Video: An invitation to meet The President. The First President.
By Peggy Carroll
Want to see the Morristown Green’s Past, Present and Future?
Here’s what you do:
Listen for the music of the fife. Follow the young musician to the center of the park. Then step back more than two centuries to the time when Morristown was the “Military Capital” of the nation.
For there to greet you will be three men:
General George Washington. Major Alexander Hamilton. The Marquis de Lafayette. All in the uniform of the Continental Army. Together again on the Green.
For one magic hour, from 2 p.m. to 3 p.m. Sunday, Oct. 16, 2016, they will reminisce about their time in Morristown during their winter encampments.
They will speak of the momentous letter Lafayette brought from the king of France promising arms, men and ships to the rebelling colonists. They will answer your questions.
And yes, the Revolutionary War heroes – portrayed by actors from the American Historical Theatre – happily will pose for pictures… including one at the statue group known as The Alliance, a sculpture capturing the minute when Lafayette hands Washington that all-important letter from Louis XVI. It was an agreement that would help to win the war.
The re-enactment is the third and final act in the celebration of another milestone: 200 years of the stewardship of the Trustees of the Morristown Green, the organization that has owned and maintained the Green since 1816.
According to old British records, the Green itself dates from 1715, when the first settlers arrived. There was a time when it was grazing land for farm animals, a time when it was more a meadow than a park.
In 1816, it was owned by the Presbyterian Church of Morristown. And the church offered to sell it to buyers who would agree to preserve it as a Commons – in perpetuity.
Thirteen men agreed. They paid $1,600 for the 2.62 acres of land.
And they have kept their promise. The Morristown Green is one of just two Commons in the state to have survived to the 21st century. (The other is Military Park in Newark.)
It has survived, said Leslie Bensley, executive director of the Morris County Tourism Bureau, co-sponsor of the anniversary celebrations, despite challenges ranging from development threats to financial short-falls.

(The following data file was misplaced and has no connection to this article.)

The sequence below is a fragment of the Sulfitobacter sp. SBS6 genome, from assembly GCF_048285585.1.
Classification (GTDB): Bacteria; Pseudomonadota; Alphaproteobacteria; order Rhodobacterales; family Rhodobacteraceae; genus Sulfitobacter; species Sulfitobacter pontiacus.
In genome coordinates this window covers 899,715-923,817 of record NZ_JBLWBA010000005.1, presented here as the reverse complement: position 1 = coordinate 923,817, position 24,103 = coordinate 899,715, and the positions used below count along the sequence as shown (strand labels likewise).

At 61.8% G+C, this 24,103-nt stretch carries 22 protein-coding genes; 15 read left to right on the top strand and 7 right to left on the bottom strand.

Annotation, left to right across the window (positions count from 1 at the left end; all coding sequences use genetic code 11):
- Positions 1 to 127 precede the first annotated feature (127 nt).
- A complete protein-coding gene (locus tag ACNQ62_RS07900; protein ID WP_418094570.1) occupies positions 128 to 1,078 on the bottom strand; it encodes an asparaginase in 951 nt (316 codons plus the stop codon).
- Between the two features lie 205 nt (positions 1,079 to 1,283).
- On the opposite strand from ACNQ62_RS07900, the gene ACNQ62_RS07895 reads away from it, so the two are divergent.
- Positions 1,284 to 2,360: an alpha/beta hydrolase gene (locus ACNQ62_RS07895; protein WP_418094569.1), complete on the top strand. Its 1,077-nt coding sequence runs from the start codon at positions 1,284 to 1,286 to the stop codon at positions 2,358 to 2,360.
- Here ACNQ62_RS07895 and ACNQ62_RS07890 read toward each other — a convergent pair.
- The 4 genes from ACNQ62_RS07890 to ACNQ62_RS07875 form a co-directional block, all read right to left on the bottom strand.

Through it all, the beloved square has emerged as Morristown’s most important open space and the scene of many of its most important events – from political rallies and charity events to festivals and yes, even a wedding or two.
It has become, said Glenn K. Coutts, president of the Trustees, the “the crown jewel and centerpiece of Morristown.” The Trustees, he added, “are honored and humbled” to be entrusted with its care.
The first event of the bicentennial festivities, an anniversary party this spring, focused on the past, Bensley said. The second event, the Revolutionary Times weekend in July, emphasized the present.
The final one will look back to the Green’s place in history, but more than that, promised Alice Cutler, secretary of the Trustees, it will concentrate on the future.
“We will encourage people to come out and enjoy the Green,” she said, “for another 200 years.”
BACK TO THE FUTURE
Here’s what you’ll see.
Music. The ceremonies will open with Claire Oplinger, a member of the Morristown High School Colonial band, welcoming visitors with the music of her fife. She will guide them to the medallion, inscribed with the words “E Pluribus Unum” where the ceremonies will be held.
History. Cutler will talk of the role the Green has played in the town’s history – from 1715, when the first settlers arrived – through the Revolution, when Washington’s army spent two winters in town (1777, when his headquarters was at Arnold’s Tavern, right on the Green, and 1779-80).
Drama. Washington (played by actor John Lopes), Hamilton (Evan Kuhn) and Lafayette (Ben Goldman) will take charge, presenting an accurate account of their characters’ lives in Morristown and responding to questions.
A Planting. The final ceremony looks to the future.
In a park noted for its fine trees, the Trustees will plant another sapling, a tree that will grace the Green for years to come.
The sapling, Cutler said, is a gift of the Morristown Rotary, a longtime friend of the Green’s through its interest and contributions to campaigns to upgrade and improve the park.
A blessing. Craig Dodd, president of the corporation of the Presbyterian Church, which has played a significant role in the Green’s life, and in the history of the Trustees, will bless the proceedings.
In case of rain, the celebration will be held inside the church. After the ceremonies, attendees can enjoy an additional glimpse into town history – via a tour of the church’s historic cemetery.
The church served as a hospital during two outbreaks of smallpox during the 1777 encampment, and its cemetery is the final resting place for 135 Continental soldiers and for many founders of Morristown.
WANT MORE HISTORY?
For local history buffs, the event will offer more sources of information. The Trustees of the Morristown Green will be selling their own history, The Green, by the late Richard Simon, who had been a trustee. And there will be a special exhibit on the Green.
Sunday’s festivities are free, and all are invited.